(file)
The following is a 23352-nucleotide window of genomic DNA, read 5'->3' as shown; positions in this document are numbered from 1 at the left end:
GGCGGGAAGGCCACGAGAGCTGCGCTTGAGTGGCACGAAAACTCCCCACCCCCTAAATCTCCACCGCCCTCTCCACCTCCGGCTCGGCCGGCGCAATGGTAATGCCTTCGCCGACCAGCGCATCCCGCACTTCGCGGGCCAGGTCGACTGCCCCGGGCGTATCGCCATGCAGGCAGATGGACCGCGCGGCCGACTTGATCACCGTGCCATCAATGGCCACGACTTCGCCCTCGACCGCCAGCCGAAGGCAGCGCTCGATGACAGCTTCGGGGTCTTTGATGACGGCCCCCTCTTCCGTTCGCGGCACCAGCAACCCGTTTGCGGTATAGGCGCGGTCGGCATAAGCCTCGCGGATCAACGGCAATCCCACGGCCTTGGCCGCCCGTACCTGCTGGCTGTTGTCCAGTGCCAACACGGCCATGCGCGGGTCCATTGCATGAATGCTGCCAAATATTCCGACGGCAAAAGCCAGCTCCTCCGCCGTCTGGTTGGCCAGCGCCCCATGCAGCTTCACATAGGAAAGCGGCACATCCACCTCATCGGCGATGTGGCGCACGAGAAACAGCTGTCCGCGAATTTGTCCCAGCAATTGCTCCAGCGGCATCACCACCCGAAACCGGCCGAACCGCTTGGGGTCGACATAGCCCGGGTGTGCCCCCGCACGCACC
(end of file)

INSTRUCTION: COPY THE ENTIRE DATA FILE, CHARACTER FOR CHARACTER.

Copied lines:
The following is a 23352-nucleotide window of genomic DNA, read 5'->3' as shown; positions in this document are numbered from 1 at the left end:
GGCGGGAAGGCCACGAGAGCTGCGCTTGAGTGGCACGAAAACTCCCCACCCCCTAAATCTCCACCGCCCTCTCCACCTCCGGCTCGGCCGGCGCAATGGTAATGCCTTCGCCGACCAGCGCATCCCGCACTTCGCGGGCCAGGTCGACTGCCCCGGGCGTATCGCCATGCAGGCAGATGGACCGCGCGGCCGACTTGATCACCGTGCCATCAATGGCCACGACTTCGCCCTCGACCGCCAGCCGAAGGCAGCGCTCGATGACAGCTTCGGGGTCTTTGATGACGGCCCCCTCTTCCGTTCGCGGCACCAGCAACCCGTTTGCGGTATAGGCGCGGTCGGCATAAGCCTCGCGGATCAACGGCAATCCCACGGCCTTGGCCGCCCGTACCTGCTGGCTGTTGTCCAGTGCCAACACGGCCATGCGCGGGTCCATTGCATGAATGCTGCCAAATATTCCGACGGCAAAAGCCAGCTCCTCCGCCGTCTGGTTGGCCAGCGCCCCATGCAGCTTCACATAGGAAAGCGGCACATCCACCTCATCGGCGATGTGGCGCACGAGAAACAGCTGTCCGCGAATTTGTCCCAGCAATTGCTCCAGCGGCATCACCACCCGAAACCGGCCGAACCGCTTGGGGTCGACATAGCCCGGGTGTGCCCCCGCACGCACC